Purging doesn’t involve new pimples forming using a new skincare ingredient. Instead, these pimples were already there, but a purge speeds up their formation.

I know that acne is the last thing you want to experience when you want to get rid of the breakouts you’re already dealing with. But some good news: the acne during a purge doesn’t last as long as a regular breakout, and purges don’t go on forever.

Purges typically don’t last longer than 4-6 weeks (as this is how long it takes the pimples underneath your skin to come to the surface as your skin is exfoliated).

Does Mandelic Acid Help Acne Scars?

Yes. Mandelic acid can help fade the dark marks left by pimples or post-inflammatory hyperpigmentation.

This study found that a chemical peel consisting of 10% mandelic acid and 20% salicylic acid resulted in visible improvements in post-acne hyperpigmentation (six peeling sessions were conducted every fortnight over ten weeks).

The improvements in post-acne hyperpigmentation were better than those observed with 35% glycolic acid peels conducted over the same period in another group of patients.

The ability to fade post-acne hyperpigmentation (as well as other types of hyperpigmentation) is believed to result from the increased cell turnover and exfoliating properties of mandelic acid.

The study above also found that the same peel consisting of mandelic acid and salicylic acid led to a subtle decrease in the number of icepick and boxcar scars.

This study from 20135 suggests that mandelic acid stimulates the dermal fibroblasts in the skin to deposit more collagen, elastin, and glycosaminoglycans (through a mechanism that is yet to be determined) – thereby decreasing the appearance of icepick and boxcar scars caused by acne.

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How Long Does It Take for Mandelic Acid to Work?

You’ll notice some initial skin texture improvements within a few days of introducing mandelic acid to your skincare routine (your skin will look smoother).

When using mandelic acid for acne, some people notice improvements to their skin within 1-2 weeks of using it. However, it’s likely to take up to 4-6 weeks to see substantial improvements to your acne.

This is because it takes some time for mandelic acid to clear out all the congested material inside your pores. Plugs forming underneath the skin will take about 3-4 weeks to come to a head as whiteheads or cysts.

Once the plugs underneath the skin surface are cleared (and new ones prevented from forming), your skin will become noticeably clearer.

Mandelic Acid vs. Salicylic Acid for Acne

Salicylic acid is one of the most well-known acne-fighting ingredients.

Salicylic acid is a beta-hydroxy acid (BHA), unlike mandelic acid, an alpha-hydroxy acid (AHA). It is the only true BHA and is naturally found in the bark of willow trees, although it is produced synthetically for commercial products.

Salicylic acid works similarly to mandelic acid to treat acne: it has anti-inflammatory and anti-bacterial properties that help treat already-formed pimples. Just like mandelic acid, salicylic acid can unclog pores by breaking down the bonds between dead skin cells, oil, and other gunk that can otherwise go on to cause breakouts.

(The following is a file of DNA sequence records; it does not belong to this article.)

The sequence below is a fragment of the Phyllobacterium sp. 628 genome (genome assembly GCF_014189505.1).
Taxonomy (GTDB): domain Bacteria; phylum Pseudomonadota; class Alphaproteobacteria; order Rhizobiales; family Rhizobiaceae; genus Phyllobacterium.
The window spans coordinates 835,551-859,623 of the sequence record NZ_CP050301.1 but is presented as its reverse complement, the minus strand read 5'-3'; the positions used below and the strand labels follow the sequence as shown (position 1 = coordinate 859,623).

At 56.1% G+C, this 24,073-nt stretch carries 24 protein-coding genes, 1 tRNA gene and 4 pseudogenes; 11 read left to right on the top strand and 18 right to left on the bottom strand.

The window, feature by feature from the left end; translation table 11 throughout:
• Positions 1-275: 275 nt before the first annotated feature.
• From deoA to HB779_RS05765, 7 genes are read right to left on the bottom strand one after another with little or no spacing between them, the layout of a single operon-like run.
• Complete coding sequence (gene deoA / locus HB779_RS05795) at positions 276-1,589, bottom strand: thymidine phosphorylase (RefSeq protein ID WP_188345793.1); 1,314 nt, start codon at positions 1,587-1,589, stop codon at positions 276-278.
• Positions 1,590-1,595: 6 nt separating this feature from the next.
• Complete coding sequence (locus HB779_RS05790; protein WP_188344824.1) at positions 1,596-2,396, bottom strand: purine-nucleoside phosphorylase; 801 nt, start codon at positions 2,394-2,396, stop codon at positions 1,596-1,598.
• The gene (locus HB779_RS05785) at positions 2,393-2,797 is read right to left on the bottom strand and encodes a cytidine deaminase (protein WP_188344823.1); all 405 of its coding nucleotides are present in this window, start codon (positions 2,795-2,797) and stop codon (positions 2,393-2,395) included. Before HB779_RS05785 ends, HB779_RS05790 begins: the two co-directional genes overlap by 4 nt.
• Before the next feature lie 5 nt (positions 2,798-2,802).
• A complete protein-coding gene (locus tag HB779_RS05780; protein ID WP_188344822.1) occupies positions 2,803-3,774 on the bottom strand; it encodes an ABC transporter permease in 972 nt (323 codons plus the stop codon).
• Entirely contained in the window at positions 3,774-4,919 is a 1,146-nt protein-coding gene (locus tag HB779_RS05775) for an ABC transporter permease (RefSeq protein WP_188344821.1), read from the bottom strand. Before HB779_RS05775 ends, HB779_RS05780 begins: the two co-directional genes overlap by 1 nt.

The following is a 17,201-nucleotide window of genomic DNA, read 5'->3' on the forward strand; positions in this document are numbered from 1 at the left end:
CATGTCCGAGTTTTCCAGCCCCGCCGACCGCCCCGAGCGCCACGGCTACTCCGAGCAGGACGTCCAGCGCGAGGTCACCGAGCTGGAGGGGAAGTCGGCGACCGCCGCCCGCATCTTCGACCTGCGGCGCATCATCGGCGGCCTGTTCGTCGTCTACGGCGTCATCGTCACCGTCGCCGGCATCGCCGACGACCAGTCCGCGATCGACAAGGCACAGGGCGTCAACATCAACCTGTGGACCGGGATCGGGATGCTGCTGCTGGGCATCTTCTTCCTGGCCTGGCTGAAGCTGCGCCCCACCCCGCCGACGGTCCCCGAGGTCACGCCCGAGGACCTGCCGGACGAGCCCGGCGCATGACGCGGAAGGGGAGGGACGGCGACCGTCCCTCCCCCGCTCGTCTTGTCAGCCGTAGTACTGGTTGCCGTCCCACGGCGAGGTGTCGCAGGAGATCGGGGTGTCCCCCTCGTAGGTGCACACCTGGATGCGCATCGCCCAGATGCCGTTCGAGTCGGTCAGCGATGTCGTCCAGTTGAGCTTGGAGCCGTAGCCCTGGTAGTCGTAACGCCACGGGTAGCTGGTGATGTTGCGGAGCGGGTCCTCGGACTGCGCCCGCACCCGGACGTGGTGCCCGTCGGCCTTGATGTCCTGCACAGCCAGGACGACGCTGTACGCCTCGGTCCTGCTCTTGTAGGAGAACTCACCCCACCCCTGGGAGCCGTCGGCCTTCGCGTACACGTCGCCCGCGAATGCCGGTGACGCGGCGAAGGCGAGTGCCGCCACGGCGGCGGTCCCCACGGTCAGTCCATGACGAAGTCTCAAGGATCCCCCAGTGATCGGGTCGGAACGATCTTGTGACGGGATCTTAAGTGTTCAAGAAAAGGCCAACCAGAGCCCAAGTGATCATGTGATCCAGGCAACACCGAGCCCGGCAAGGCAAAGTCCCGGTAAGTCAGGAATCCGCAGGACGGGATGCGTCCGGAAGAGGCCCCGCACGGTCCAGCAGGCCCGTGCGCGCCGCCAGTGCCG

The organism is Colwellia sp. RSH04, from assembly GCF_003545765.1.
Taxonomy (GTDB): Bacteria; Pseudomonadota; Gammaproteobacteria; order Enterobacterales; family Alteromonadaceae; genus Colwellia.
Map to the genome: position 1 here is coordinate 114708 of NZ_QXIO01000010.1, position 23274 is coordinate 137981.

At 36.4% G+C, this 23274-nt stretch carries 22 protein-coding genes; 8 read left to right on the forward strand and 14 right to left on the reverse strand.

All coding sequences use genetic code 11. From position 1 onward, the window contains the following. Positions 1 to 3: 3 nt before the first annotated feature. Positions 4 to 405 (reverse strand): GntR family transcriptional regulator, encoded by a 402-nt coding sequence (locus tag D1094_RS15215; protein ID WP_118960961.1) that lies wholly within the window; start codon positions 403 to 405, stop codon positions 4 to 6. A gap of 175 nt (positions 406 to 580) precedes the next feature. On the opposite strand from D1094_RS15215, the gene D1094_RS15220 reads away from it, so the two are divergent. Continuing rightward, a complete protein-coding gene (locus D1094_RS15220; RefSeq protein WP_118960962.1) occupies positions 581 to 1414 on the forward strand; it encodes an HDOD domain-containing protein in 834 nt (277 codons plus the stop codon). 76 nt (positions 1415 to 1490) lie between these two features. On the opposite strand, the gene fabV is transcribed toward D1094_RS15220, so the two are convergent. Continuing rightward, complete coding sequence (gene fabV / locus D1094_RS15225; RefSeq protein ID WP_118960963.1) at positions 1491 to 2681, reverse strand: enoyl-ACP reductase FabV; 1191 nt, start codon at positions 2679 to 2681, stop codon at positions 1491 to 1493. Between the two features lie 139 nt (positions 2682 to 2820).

However, the main difference between mandelic acid and salicylic acid is that they are oil-soluble compounds, which means they can penetrate much deeper into the pores.

So, which one of these skincare acids works better at treating acne?

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Research6 has found that salicylic and mandelic acids have almost equal efficacy in improving mild-to-moderate acne. However, salicylic acid treats non-inflammatory acne (whiteheads and blackheads) better. In contrast, mandelic acid is better at treating inflammatory acne (papules, pustules, nodules, and cysts).

Inflammatory acne tends to be more severe than non-inflammatory acne, and it is also more likely to cause acne scars such as post-inflammatory hyperpigmentation and pitting, so your skin might benefit from mandelic acid more if you tend to have inflammatory acne.

Although both acids may be equally powerful at treating acne, mandelic acid is much gentler than salicylic acid (owing to its larger molecular size, allowing it to penetrate the skin slower). If you have dry or sensitive skin, you may experience irritation while using salicylic acid (although some products are carefully formulated with hydrating and soothing ingredients).

Can You Use Salicylic Acid and Mandelic Acid Together?

You should be careful not to over-exfoliate your skin when using exfoliating acids, as doing so can damage your skin barrier and cause redness and irritation, dryness and flakiness, increased oil production, and acne.

However, unless you have very sensitive skin, you should be able to use salicylic acid and mandelic acid together in your skincare routine – plus, doing so is an effective way to treat acne.

This study7 found that a 20% salicylic–10% mandelic acid peel was safer and more effective than a 35% glycolic acid peel in treating noninflammatory and inflammatory acne lesions. After a 20-week salicylic acid-mandelic acid treatment program, patients reported significant improvements in:

  • comedones
  • papules
  • pustules
  • total acne scores
  • post-acne hyperpigmentation